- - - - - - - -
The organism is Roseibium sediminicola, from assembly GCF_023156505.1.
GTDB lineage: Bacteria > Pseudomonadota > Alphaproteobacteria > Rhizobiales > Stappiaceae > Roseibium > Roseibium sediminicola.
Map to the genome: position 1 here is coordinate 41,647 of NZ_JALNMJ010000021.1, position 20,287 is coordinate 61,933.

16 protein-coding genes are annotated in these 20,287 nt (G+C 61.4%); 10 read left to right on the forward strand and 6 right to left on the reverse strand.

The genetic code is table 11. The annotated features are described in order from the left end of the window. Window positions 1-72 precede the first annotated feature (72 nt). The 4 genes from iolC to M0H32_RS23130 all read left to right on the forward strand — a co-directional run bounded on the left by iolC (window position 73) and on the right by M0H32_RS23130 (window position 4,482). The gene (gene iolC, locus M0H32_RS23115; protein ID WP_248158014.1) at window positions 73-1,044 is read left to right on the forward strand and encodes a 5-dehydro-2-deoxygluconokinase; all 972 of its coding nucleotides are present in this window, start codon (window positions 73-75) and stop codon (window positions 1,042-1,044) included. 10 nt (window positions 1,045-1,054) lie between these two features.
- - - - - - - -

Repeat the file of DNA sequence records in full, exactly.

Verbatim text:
The organism is Roseibium sediminicola, from assembly GCF_023156505.1.
GTDB lineage: Bacteria > Pseudomonadota > Alphaproteobacteria > Rhizobiales > Stappiaceae > Roseibium > Roseibium sediminicola.
Map to the genome: position 1 here is coordinate 41,647 of NZ_JALNMJ010000021.1, position 20,287 is coordinate 61,933.

16 protein-coding genes are annotated in these 20,287 nt (G+C 61.4%); 10 read left to right on the forward strand and 6 right to left on the reverse strand.

The genetic code is table 11. The annotated features are described in order from the left end of the window. Window positions 1-72 precede the first annotated feature (72 nt). The 4 genes from iolC to M0H32_RS23130 all read left to right on the forward strand — a co-directional run bounded on the left by iolC (window position 73) and on the right by M0H32_RS23130 (window position 4,482). The gene (gene iolC, locus M0H32_RS23115; protein ID WP_248158014.1) at window positions 73-1,044 is read left to right on the forward strand and encodes a 5-dehydro-2-deoxygluconokinase; all 972 of its coding nucleotides are present in this window, start codon (window positions 73-75) and stop codon (window positions 1,042-1,044) included. 10 nt (window positions 1,045-1,054) lie between these two features.